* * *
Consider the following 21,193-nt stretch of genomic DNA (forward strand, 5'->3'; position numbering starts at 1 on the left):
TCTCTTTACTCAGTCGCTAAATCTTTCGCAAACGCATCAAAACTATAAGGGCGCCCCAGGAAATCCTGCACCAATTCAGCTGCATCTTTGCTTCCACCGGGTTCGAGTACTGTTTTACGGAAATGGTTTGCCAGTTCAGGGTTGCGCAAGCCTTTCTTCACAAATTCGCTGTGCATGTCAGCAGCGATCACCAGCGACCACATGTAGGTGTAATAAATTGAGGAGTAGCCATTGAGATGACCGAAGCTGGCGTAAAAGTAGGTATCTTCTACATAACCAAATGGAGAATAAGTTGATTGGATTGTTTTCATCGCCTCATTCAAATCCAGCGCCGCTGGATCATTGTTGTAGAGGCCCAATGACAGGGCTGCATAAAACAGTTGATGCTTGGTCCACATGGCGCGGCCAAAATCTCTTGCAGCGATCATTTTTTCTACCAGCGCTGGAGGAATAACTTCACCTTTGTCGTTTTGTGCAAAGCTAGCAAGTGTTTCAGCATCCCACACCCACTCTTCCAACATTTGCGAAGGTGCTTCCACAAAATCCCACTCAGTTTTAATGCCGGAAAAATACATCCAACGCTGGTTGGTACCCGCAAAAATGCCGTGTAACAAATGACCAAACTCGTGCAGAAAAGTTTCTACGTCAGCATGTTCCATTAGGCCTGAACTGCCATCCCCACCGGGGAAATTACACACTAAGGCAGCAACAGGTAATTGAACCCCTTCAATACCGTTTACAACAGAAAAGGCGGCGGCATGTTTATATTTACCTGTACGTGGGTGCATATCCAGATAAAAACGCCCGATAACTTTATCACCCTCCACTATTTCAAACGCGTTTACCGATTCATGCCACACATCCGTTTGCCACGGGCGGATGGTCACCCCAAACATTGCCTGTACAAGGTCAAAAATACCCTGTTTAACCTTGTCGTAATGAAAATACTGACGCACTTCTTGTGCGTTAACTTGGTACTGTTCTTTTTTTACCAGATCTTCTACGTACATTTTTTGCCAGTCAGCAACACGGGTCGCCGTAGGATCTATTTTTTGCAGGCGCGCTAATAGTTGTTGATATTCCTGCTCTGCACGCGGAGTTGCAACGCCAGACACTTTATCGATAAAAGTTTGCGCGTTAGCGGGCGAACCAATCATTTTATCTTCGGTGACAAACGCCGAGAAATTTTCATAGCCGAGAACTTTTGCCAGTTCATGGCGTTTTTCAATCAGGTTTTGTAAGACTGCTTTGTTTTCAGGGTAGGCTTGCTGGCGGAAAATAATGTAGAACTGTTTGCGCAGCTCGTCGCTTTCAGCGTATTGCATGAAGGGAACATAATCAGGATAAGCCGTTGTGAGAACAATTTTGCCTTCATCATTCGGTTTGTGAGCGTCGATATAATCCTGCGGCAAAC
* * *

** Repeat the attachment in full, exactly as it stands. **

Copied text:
Consider the following 21,193-nt stretch of genomic DNA (forward strand, 5'->3'; position numbering starts at 1 on the left):
TCTCTTTACTCAGTCGCTAAATCTTTCGCAAACGCATCAAAACTATAAGGGCGCCCCAGGAAATCCTGCACCAATTCAGCTGCATCTTTGCTTCCACCGGGTTCGAGTACTGTTTTACGGAAATGGTTTGCCAGTTCAGGGTTGCGCAAGCCTTTCTTCACAAATTCGCTGTGCATGTCAGCAGCGATCACCAGCGACCACATGTAGGTGTAATAAATTGAGGAGTAGCCATTGAGATGACCGAAGCTGGCGTAAAAGTAGGTATCTTCTACATAACCAAATGGAGAATAAGTTGATTGGATTGTTTTCATCGCCTCATTCAAATCCAGCGCCGCTGGATCATTGTTGTAGAGGCCCAATGACAGGGCTGCATAAAACAGTTGATGCTTGGTCCACATGGCGCGGCCAAAATCTCTTGCAGCGATCATTTTTTCTACCAGCGCTGGAGGAATAACTTCACCTTTGTCGTTTTGTGCAAAGCTAGCAAGTGTTTCAGCATCCCACACCCACTCTTCCAACATTTGCGAAGGTGCTTCCACAAAATCCCACTCAGTTTTAATGCCGGAAAAATACATCCAACGCTGGTTGGTACCCGCAAAAATGCCGTGTAACAAATGACCAAACTCGTGCAGAAAAGTTTCTACGTCAGCATGTTCCATTAGGCCTGAACTGCCATCCCCACCGGGGAAATTACACACTAAGGCAGCAACAGGTAATTGAACCCCTTCAATACCGTTTACAACAGAAAAGGCGGCGGCATGTTTATATTTACCTGTACGTGGGTGCATATCCAGATAAAAACGCCCGATAACTTTATCACCCTCCACTATTTCAAACGCGTTTACCGATTCATGCCACACATCCGTTTGCCACGGGCGGATGGTCACCCCAAACATTGCCTGTACAAGGTCAAAAATACCCTGTTTAACCTTGTCGTAATGAAAATACTGACGCACTTCTTGTGCGTTAACTTGGTACTGTTCTTTTTTTACCAGATCTTCTACGTACATTTTTTGCCAGTCAGCAACACGGGTCGCCGTAGGATCTATTTTTTGCAGGCGCGCTAATAGTTGTTGATATTCCTGCTCTGCACGCGGAGTTGCAACGCCAGACACTTTATCGATAAAAGTTTGCGCGTTAGCGGGCGAACCAATCATTTTATCTTCGGTGACAAACGCCGAGAAATTTTCATAGCCGAGAACTTTTGCCAGTTCATGGCGTTTTTCAATCAGGTTTTGTAAGACTGCTTTGTTTTCAGGGTAGGCTTGCTGGCGGAAAATAATGTAGAACTGTTTGCGCAGCTCGTCGCTTTCAGCGTATTGCATGAAGGGAACATAATCAGGATAAGCCGTTGTGAGAACAATTTTGCCTTCATCATTCGGTTTGTGAGCGTCGATATAATCCTGCGGCAAAC